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The Program

A nine-year-old boy hopes for one thing only at the Sunday school Christmas pageant: please let something go wrong

By Larry Krotz

In my childhood, Jesus and God and faith were everywhere. “God,” my Sunday school teacher told us, “sees the little sparrows fall.” “God Almighty,” my uncle snorted through clenched teeth when the rusted bolt on his cultivator shovel wouldn’t budge no matter how hard he torqued on it with his wrench. “Guter Gott . . . ,” our visiting grandfather would begin his after-breakfast prayers, before meandering on endlessly in singsong German none of us understood.

“Jesus knows every hair of your head,” my friend Pud offered confidently. “No,” I shot back, “that’s God.” Pud and I were having a theological disagreement. Being a Lutheran possibly explained why he thought he knew what he knew, but I knew different, and was sure of it. Up until then, all the churches had seemed pretty much the same — the Presbyterians, the United, the Lutherans — but apparently that was not the case. The really different ones would be the Catholics, but you’d have had to go quite a distance through our countryside to find even a single Catholic person, so we felt pretty safe.

On Sunday, everybody — Presbyterian or Lutheran or United — went to church. And at that moment, the whole world changed. Our farmer fathers dressed up like bankers. Women put on hats. Everywhere were different smells: whiffs of lavender from the cheeks of ladies, the dust of dry paper from hymnbooks, the bracing scent of wax polish from wooden pews.

Church, not just the red-brick building with its coloured windows, but the very experience, the so-called intangibles, was the hub of the wheel. It was where almost everything took place that gave meaning or form and made us what we were. The inescapable problem with church, however, was that it was boring. Please, voices inside cried out, let something happen. Blessedly, such prayers were heard. Church had one redeeming factor: things could go wrong. The bigger the event, the more urgent the possibility of mishap or even disaster. Something going wrong during a wedding, for example, could render us ecstatic. During holy communion, some elderly person choking on their grape juice was almost as good. When it happened to Mr. Wolfe, his wife had to wallop him hard on the back, a scene my brother and I then re-enacted for weeks. But nothing was so primed for accidents as Christmas, and something that took place on the evening of the last Sunday before it called “The Program.”

Christmas arrived at church with the gigantic spruce tree delivered by Mr. Bender, who squeezed it through the front doors and secured it in a stand next to the altar. By the night of the Program, it had held pride of place for a couple of weeks, soaring from the floor to the ceiling, handsome as a young king. Once, many years before when they still lit it with candles, the tree had caught fire. Lore had it that it was one of my grandfathers who rushed forward to douse the flames, thereby saving the congregation, the building and Christmas.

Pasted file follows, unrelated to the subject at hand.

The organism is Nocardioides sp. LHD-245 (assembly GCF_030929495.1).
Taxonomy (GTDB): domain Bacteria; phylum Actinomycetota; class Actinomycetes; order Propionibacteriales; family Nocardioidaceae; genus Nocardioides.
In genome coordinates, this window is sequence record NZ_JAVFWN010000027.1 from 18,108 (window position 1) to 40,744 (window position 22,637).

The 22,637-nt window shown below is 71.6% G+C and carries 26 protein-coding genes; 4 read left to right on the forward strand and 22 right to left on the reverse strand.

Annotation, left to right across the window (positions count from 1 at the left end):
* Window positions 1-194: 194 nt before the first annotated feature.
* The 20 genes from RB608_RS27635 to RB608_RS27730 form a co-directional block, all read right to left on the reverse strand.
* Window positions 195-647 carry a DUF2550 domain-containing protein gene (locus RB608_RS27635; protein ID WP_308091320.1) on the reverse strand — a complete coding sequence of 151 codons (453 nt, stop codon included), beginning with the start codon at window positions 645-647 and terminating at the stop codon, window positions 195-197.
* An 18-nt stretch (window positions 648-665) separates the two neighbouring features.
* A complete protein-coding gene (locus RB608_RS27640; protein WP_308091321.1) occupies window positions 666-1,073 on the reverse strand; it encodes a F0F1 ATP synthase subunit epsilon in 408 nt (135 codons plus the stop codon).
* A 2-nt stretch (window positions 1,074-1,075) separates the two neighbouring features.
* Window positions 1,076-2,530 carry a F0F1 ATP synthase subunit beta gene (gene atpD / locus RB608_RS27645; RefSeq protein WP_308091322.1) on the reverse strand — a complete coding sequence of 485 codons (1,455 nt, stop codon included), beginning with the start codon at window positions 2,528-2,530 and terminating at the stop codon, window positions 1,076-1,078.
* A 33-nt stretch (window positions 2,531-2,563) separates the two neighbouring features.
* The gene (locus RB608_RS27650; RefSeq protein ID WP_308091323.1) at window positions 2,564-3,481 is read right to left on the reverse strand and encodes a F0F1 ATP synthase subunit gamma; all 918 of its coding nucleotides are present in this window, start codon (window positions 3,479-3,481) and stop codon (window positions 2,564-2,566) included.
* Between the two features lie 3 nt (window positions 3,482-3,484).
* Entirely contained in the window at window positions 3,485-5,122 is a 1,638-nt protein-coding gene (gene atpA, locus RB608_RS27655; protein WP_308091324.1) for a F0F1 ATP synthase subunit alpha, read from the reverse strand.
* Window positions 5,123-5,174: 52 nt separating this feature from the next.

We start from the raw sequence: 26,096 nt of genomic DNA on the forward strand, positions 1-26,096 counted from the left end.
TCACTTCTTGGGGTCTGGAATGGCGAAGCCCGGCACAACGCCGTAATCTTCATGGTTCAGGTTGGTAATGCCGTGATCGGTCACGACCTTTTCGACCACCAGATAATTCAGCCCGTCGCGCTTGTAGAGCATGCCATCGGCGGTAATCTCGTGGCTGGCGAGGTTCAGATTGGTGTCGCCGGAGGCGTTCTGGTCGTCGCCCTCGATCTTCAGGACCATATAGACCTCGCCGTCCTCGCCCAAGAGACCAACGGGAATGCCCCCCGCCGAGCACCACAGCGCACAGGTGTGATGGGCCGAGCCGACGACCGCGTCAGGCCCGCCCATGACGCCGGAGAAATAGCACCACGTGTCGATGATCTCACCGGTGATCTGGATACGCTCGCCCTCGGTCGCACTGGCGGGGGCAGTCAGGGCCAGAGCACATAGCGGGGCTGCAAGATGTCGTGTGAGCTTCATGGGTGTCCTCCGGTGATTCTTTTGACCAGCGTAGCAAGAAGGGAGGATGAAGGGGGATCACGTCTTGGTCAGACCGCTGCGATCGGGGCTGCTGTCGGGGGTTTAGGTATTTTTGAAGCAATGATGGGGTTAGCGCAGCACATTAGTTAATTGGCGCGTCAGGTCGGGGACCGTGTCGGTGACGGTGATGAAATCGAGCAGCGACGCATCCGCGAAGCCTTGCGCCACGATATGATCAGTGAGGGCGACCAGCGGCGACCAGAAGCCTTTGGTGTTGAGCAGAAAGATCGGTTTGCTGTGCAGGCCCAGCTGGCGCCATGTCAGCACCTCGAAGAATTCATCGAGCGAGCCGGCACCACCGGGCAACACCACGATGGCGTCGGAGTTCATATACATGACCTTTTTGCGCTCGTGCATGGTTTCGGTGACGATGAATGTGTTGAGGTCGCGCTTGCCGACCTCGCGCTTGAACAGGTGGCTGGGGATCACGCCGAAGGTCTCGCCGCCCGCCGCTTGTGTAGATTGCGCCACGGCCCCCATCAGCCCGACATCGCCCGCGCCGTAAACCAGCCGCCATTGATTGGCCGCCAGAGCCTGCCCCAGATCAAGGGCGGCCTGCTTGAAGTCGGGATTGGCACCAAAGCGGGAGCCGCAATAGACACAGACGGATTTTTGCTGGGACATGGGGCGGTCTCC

Recent calamities stayed more at the level of small-time embarrassment. The previous year, for instance, four small boys — including my younger brother — were slated to march in front of the altar bearing cards that spelled out the word “star.” Unfortunately, they got themselves confused. The youngest, who happened to be the minister’s son, was programmed to go on last holding the letter R. Yet as they got themselves turned about, he marched on first, followed with unstoppable efficiency by the other three, all in inverse order: A, T and finally my brother bearing S. The ladies who ran the Sunday school — most of them my aunts — committed themselves to greater vigilance. Yet we knew it would not be enough; what, we all wondered, might go wrong this year?

As the evening wore on and the Program progressed, it began to look like nothing might happen. Nobody, so far, had carried their letters on in reverse order, nobody forgot their lines, nobody tripped on the steps leading up to the chancel and fell forward hitting their head. The Sunday school ladies, I could sense, were beginning to relax. But my own anxiety was rising. Would nothing happen to help us remember this Christmas?

In the dungeon basement, those of us who were my age, already finished with our parts in the Program, waited to be herded up to a row of reserved chairs at the very front of the darkened sanctuary. Now that the carols had been sung and offerings for world relief collected, everybody was ready for the most sacred moment, the pageant put on by the adolescents and young teenagers re-enacting the birth of Christ. It was a set piece, penultimate to a final lusty singing of Joy to the World, and required 11 characters providing three each of shepherds, wise men and angels, and then the Virgin Mary and her husband, Joseph. The part of the Christ child was given to a doll with a rubber head. The play progressed through two scenes. In the first, shepherds huddling round their campfire mumbled in low voices on the premise that within moments the arrival of angels would cement their place in history and send them scrambling toward scene number two, in the stable at the manger. The Sunday school ladies had done their best to recreate the idea of a hillside: a flashlight in a box replicated a campfire, while low stools were provided for the shepherds to sit on. A flock of sheep in the background had to be left to the imagination.